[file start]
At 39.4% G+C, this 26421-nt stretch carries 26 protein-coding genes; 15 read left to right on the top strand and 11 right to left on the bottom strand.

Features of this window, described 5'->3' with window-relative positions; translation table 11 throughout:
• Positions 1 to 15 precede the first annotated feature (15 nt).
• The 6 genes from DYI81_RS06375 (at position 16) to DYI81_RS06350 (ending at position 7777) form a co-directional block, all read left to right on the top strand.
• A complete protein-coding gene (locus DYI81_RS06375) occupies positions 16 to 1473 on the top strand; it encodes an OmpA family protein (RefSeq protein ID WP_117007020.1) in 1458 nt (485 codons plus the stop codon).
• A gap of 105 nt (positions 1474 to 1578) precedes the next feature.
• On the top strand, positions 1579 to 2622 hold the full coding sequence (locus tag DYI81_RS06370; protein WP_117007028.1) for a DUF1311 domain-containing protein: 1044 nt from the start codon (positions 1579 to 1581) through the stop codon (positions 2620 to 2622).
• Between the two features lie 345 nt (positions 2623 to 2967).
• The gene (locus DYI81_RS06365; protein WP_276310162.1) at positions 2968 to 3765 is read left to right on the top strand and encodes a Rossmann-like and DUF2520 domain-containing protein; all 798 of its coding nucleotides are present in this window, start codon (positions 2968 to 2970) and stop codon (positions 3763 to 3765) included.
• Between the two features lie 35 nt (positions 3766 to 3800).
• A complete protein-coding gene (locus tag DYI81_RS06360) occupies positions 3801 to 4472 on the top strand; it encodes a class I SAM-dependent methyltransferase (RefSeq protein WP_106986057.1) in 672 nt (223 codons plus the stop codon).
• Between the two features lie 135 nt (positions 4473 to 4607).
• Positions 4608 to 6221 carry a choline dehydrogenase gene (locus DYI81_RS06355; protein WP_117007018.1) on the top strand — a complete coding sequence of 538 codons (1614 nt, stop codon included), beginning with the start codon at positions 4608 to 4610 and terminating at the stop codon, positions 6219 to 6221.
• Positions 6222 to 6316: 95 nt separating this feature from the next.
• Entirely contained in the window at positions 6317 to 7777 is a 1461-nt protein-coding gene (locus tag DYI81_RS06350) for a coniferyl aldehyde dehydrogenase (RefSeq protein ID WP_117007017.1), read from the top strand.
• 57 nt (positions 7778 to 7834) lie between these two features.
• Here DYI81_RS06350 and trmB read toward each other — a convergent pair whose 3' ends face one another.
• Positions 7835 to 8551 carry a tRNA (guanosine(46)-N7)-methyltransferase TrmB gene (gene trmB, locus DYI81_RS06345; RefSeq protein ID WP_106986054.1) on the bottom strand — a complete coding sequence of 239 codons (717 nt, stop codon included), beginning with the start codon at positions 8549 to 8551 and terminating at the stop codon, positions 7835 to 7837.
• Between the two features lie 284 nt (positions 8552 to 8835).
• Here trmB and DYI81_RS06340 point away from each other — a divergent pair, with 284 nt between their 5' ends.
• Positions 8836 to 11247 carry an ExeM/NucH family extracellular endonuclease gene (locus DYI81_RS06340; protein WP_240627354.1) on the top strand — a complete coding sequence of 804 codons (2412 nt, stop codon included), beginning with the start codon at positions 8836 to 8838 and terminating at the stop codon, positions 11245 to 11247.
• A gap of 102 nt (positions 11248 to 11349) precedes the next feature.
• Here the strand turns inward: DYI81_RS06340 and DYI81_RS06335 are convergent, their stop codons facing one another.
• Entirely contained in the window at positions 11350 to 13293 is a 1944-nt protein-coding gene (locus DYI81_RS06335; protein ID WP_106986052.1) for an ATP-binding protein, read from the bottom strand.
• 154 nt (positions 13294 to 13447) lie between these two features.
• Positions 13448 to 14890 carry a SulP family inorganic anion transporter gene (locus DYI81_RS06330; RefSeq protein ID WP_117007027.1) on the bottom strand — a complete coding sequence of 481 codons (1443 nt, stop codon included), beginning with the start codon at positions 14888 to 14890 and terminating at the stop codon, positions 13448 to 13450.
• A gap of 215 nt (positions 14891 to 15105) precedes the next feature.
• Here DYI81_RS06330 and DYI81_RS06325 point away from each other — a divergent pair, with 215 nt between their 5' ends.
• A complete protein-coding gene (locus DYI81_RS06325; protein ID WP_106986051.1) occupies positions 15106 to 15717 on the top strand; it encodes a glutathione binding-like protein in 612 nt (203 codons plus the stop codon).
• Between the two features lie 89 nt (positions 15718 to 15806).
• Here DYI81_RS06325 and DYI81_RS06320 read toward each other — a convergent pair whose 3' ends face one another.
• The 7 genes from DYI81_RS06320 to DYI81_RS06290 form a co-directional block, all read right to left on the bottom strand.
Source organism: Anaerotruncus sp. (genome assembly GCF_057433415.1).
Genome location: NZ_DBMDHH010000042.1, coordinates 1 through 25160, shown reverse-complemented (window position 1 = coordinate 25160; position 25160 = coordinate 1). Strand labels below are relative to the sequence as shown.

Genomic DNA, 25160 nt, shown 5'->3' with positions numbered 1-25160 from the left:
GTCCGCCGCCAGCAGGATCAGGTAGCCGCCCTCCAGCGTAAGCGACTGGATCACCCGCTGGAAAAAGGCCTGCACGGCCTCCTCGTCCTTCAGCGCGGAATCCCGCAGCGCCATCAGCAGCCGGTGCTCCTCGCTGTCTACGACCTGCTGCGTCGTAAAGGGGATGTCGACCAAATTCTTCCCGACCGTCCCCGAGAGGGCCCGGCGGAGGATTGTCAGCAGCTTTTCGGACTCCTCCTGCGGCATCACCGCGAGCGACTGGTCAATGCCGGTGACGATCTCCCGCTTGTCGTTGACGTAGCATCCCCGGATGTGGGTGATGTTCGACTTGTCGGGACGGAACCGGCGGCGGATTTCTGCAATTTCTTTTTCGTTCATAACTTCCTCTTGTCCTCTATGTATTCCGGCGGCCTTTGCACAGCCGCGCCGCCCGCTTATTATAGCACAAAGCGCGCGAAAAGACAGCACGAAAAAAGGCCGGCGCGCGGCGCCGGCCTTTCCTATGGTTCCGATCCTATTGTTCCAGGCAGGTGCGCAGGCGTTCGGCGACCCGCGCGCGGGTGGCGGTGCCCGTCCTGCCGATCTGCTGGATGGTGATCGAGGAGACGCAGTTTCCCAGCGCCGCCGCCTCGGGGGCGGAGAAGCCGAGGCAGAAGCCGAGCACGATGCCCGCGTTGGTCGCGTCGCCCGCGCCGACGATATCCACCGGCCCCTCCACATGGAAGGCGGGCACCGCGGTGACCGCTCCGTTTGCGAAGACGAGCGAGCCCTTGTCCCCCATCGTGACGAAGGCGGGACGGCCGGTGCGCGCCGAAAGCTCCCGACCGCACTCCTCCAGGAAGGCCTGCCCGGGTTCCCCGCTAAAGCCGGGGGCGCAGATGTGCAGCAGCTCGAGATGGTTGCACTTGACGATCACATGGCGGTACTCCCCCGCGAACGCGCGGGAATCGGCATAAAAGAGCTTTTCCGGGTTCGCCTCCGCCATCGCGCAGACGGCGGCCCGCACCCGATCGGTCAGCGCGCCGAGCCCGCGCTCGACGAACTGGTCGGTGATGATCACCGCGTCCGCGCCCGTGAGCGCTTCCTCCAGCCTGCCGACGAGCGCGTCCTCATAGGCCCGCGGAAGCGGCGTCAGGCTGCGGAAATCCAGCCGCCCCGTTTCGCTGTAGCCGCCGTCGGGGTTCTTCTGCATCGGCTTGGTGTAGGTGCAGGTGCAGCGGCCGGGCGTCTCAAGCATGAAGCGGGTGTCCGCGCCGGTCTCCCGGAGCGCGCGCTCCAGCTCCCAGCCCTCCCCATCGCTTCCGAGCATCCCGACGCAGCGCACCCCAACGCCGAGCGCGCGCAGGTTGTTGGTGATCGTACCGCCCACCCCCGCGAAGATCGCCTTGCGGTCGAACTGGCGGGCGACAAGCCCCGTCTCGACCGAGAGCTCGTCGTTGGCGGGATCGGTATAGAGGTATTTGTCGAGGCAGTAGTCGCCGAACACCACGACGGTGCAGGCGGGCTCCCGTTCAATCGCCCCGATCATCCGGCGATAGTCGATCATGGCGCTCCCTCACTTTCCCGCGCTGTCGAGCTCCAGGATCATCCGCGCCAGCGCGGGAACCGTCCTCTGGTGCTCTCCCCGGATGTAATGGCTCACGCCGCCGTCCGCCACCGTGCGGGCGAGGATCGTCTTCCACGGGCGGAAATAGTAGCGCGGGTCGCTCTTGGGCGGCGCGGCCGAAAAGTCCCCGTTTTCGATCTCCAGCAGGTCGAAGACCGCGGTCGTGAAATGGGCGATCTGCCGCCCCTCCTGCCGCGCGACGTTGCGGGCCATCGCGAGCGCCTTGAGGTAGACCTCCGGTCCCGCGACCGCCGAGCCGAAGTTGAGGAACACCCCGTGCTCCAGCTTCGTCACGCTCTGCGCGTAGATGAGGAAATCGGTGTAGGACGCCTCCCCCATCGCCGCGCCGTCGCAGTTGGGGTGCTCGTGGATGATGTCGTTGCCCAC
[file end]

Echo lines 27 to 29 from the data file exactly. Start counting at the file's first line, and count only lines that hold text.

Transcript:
• A gap of 215 nt (positions 14891 to 15105) precedes the next feature.
• Here DYI81_RS06330 and DYI81_RS06325 point away from each other — a divergent pair, with 215 nt between their 5' ends.
• A complete protein-coding gene (locus DYI81_RS06325; protein ID WP_106986051.1) occupies positions 15106 to 15717 on the top strand; it encodes a glutathione binding-like protein in 612 nt (203 codons plus the stop codon).